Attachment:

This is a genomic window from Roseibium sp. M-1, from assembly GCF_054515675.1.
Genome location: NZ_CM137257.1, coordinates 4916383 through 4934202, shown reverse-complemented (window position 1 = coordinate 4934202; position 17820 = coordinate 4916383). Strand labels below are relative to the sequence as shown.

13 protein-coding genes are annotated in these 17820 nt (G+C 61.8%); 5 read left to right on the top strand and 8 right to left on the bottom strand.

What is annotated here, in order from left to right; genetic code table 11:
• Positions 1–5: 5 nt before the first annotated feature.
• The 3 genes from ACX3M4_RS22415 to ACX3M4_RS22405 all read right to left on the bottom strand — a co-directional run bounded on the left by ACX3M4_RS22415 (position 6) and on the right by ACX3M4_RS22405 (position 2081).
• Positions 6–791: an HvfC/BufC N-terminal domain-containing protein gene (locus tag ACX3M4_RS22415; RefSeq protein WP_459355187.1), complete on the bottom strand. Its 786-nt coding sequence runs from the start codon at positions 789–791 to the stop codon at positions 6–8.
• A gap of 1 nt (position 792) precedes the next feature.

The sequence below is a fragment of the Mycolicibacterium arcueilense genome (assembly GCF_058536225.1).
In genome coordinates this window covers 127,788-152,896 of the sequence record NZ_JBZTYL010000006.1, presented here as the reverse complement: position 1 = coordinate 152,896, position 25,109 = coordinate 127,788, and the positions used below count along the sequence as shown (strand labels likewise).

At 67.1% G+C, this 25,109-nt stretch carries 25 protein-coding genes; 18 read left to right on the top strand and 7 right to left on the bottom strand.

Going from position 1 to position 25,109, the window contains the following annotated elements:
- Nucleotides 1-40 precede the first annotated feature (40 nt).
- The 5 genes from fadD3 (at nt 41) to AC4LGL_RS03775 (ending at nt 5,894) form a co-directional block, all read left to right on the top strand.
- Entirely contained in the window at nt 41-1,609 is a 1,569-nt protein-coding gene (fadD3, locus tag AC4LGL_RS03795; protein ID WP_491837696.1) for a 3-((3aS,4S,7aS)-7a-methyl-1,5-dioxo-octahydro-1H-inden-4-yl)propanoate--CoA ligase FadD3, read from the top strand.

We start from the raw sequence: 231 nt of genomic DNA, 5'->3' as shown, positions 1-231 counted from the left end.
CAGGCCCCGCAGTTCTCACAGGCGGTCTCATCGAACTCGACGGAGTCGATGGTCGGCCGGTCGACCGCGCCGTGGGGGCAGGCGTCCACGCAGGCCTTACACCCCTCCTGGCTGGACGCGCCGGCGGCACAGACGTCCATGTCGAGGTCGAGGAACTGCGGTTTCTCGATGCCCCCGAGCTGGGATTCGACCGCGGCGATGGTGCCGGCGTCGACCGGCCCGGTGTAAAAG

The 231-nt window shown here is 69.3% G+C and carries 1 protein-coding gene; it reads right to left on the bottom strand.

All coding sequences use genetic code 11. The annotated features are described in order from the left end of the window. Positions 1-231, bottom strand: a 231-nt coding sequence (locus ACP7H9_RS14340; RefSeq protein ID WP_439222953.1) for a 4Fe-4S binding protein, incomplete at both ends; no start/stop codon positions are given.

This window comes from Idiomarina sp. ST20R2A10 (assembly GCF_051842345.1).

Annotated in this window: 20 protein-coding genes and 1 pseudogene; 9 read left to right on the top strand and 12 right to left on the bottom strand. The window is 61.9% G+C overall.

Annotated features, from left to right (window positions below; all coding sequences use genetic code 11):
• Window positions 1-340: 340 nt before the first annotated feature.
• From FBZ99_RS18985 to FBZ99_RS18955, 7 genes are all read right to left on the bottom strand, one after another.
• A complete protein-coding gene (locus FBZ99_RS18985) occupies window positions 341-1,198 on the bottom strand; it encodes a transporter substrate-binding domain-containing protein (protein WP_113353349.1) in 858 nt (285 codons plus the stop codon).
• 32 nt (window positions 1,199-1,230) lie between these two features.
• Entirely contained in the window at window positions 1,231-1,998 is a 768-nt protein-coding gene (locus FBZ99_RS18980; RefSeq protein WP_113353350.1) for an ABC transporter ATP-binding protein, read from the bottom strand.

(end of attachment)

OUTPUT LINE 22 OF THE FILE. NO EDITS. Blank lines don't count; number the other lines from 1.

Annotated features, from left to right (window positions below; all coding sequences use genetic code 11):